Sloppy game, Michael Dickson even had a touchback! Ultimately turnovers and penalties
    were costly, especially the holding penalty by Moore and the special teams penalty. The Hawks weren’t going to go undefeated but they should have won this game.

    • art thiel

      They were in control nearly all the way, and surrendered it. Very un-Carroll-like.

  • Husky73

    This is Monday, the traditional day of great exaggeration for things that happened on Sunday. On the first Monday, Tom Brady had lost it and Tampa Bay was a four win team. Last Monday, Aaron Rodgers and the Packers were exposed. The Seahawks lost a game, and their defense isn’t very good (especially their pass rush, or lack of). They are 5-1, leading the division and will get Adams and a couple of others back. Their defense in week 14 will look different than it did last night. I didn’t expect them to go 16-0. There are more wins– and more defeats– on the horizon. That’s the NFL.

    • art thiel

      Overreaction is always what happens on Mondays everywhere. The difference is the defense was bad WITH Adams, and will not get better in a week’s time. Wins depend on Wilson being near-perfect, and some defenses are good enough to deny that, as you saw. SF, LAR, BUF have made notes, and AZ will be up here soon.

      • 1coolguy

        Exactly Art – So you know better than the rest of us on my question: During the games, is Pete in control of the D or is Norton? If Norton, then absent a savior player, possibly Pete needs to be more involved during the game?

        • Bruce McDermott

          Well, Pete SAYS that during the game he mostly tries to “stay out of the playcaller’s way.” In fact he said that today during his press conference. He also gave the impression, though–and I think as much to protect Norton as anything else–that he is much more involved in non-gameday scheming on defense, and on personnel.

          One trouble with having Pete more involved during the game, at least in my opinion, is that he’s not a particularly good in-game coach. Lots of strengths as a teacher and motivator, and even scheming and personnel when not in the heat of battle. But during a game, he too easily loses the distinction between optimism and courage on the one hand, and magical thinking on the other. Put another way, he gets “hormonal” in his decisions, as he occasionally admits. He and Wilson are often two peas in a pod in that way.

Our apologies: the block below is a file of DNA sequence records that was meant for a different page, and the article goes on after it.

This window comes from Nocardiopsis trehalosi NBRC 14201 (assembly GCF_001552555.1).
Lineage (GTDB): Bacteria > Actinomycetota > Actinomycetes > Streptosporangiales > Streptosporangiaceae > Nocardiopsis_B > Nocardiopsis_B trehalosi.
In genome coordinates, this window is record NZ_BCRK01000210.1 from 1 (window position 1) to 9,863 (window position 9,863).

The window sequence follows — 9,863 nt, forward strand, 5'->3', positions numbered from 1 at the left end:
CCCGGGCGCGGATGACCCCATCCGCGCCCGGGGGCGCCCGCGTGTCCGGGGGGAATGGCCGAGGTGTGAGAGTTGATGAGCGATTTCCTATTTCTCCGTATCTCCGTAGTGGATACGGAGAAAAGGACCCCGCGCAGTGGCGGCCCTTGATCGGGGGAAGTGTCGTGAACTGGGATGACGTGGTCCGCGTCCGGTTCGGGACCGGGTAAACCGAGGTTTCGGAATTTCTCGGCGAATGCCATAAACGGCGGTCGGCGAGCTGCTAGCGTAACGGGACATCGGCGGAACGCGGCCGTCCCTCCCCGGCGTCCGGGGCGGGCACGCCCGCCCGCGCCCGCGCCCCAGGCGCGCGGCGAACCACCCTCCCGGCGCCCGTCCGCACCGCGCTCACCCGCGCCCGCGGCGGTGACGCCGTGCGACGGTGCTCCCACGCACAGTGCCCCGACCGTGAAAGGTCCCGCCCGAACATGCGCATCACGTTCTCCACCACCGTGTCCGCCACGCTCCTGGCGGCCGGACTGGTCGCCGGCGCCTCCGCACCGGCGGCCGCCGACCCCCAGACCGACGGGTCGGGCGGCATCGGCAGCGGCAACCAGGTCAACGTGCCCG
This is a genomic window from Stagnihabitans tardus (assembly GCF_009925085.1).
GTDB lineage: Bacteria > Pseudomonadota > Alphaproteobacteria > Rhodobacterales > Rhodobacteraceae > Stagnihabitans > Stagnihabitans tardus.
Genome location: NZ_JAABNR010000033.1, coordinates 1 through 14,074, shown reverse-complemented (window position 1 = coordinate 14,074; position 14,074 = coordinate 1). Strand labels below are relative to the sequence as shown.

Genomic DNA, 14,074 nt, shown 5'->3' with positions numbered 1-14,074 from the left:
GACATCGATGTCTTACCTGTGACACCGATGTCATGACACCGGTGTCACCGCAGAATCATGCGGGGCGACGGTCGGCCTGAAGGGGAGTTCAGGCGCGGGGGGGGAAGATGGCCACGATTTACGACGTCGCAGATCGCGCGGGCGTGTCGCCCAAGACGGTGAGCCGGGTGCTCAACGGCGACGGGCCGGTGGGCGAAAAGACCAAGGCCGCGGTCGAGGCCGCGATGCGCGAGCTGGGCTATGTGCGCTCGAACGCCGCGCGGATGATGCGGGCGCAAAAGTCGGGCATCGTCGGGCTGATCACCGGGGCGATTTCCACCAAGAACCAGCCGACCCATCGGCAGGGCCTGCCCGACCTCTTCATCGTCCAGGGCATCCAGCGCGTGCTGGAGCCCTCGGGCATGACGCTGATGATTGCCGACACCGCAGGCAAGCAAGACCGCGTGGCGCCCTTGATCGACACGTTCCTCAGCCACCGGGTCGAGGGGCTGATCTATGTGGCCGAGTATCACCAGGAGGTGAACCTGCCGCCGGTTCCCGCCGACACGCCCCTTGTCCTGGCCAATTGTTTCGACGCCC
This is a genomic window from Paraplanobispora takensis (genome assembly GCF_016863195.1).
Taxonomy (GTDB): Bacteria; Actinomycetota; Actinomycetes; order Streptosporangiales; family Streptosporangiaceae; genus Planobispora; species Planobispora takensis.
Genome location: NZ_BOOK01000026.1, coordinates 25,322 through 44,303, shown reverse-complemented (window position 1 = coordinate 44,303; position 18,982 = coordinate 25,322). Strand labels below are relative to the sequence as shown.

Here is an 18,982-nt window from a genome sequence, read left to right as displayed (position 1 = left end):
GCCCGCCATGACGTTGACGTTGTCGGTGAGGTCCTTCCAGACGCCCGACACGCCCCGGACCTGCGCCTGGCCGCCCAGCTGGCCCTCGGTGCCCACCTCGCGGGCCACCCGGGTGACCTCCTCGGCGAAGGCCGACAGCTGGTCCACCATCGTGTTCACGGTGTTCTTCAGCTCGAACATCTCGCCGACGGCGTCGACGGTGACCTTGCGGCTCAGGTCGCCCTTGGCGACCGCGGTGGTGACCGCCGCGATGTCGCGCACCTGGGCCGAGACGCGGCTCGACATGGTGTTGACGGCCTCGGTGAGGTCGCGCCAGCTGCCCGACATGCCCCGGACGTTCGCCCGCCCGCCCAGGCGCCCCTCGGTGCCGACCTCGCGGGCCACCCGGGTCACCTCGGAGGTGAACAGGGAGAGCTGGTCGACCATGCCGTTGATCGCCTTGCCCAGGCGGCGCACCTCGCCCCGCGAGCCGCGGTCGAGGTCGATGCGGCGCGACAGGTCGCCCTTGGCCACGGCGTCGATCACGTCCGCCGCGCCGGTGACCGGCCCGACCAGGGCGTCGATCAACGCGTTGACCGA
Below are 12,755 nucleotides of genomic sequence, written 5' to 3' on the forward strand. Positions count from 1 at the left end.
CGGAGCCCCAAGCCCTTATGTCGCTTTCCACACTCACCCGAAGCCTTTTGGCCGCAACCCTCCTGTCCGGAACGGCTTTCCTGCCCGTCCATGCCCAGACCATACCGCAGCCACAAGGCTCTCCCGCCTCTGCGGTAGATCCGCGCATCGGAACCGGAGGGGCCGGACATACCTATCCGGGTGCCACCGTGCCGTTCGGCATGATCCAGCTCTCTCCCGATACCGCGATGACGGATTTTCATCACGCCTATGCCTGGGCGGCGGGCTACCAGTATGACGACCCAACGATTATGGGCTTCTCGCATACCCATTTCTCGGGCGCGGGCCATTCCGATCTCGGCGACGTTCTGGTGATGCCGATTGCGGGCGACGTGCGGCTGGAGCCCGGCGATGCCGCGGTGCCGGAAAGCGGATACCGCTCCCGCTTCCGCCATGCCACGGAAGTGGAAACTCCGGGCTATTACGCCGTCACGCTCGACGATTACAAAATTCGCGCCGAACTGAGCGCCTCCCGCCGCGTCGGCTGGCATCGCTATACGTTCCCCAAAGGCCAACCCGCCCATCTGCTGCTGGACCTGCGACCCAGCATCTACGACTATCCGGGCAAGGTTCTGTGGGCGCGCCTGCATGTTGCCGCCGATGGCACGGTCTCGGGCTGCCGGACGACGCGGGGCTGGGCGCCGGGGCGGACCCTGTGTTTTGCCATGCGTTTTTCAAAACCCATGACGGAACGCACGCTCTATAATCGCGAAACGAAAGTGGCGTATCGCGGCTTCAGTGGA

He might be better on defense during a game. I dunno. But something needs to happen to this defense. It’s too damn painful to watch. The contrast with the defense of 6-8 years ago is excruciating.

          • art thiel

            We’ll never know the relationship, but I’m sure Carroll makes the 50/50 calls. It’s true that Carroll does go hormornal, as he says. Same can be said for all of his contemporaries who aren’t cyborgs. This is, after all, a game driven by passion.

          • Bruce McDermott

            Tell that to Belichick. Who would you want making decisions under pressure?

          • art thiel

            I’d take Bill. I’d take Pete for managing people, which has longer-term impact.

        • art thiel

          Norton and Schottenheimer call the game. But Norton isn’t the issue. It’s below average talent.

  • ll9956

    Great job, Art. You told it like it is. The Hawks’ D is third rate. This game was lost due to a grievous lack of discipline. Even with the new, more permissive officiating, the Hawks racked up 78 yards in penalties, two of which were killers. Shades of the past.

    When Mayowa was penalized 15 yards for “unsportsmanlike conduct” for trying to hurdle over the AZ offensive line, that converted a fourth and 12 to a first down. I recall Bobby Wagner being penalized for the same thing last year. I would have thought that PC would have laid down the law to never try that again. If he did, the decree was ignored. Mayowa has made some excellent plays, but in the great tally sheet in the sky, this canceled out a bunch of them.

    And of course the holding penalty by David Moore nullified a TD. Had that penalty not happened, Metcalf may not have gone for a game-winning TD, but it almost certainly would have been a first down.

    Bobby Wagner said the D must get better. The best way to get better is to get Jamal Adams back into action and acquire some talent to replace Bruce Irvin. This game proved that you can’t keep losing your best players and expect to continue to win games.

    • art thiel

      Thanks. Mayowa’s mistake was jumping the snap. He put his hand on a lineman to keep his balance, not to hurdle him. Two penalties, but the second one created the first down.

      Regarding pens, the Seahawks have been much better this season. I don’t think it’s lack of discipline, but random events. And the roughness call against Wagner was bogus.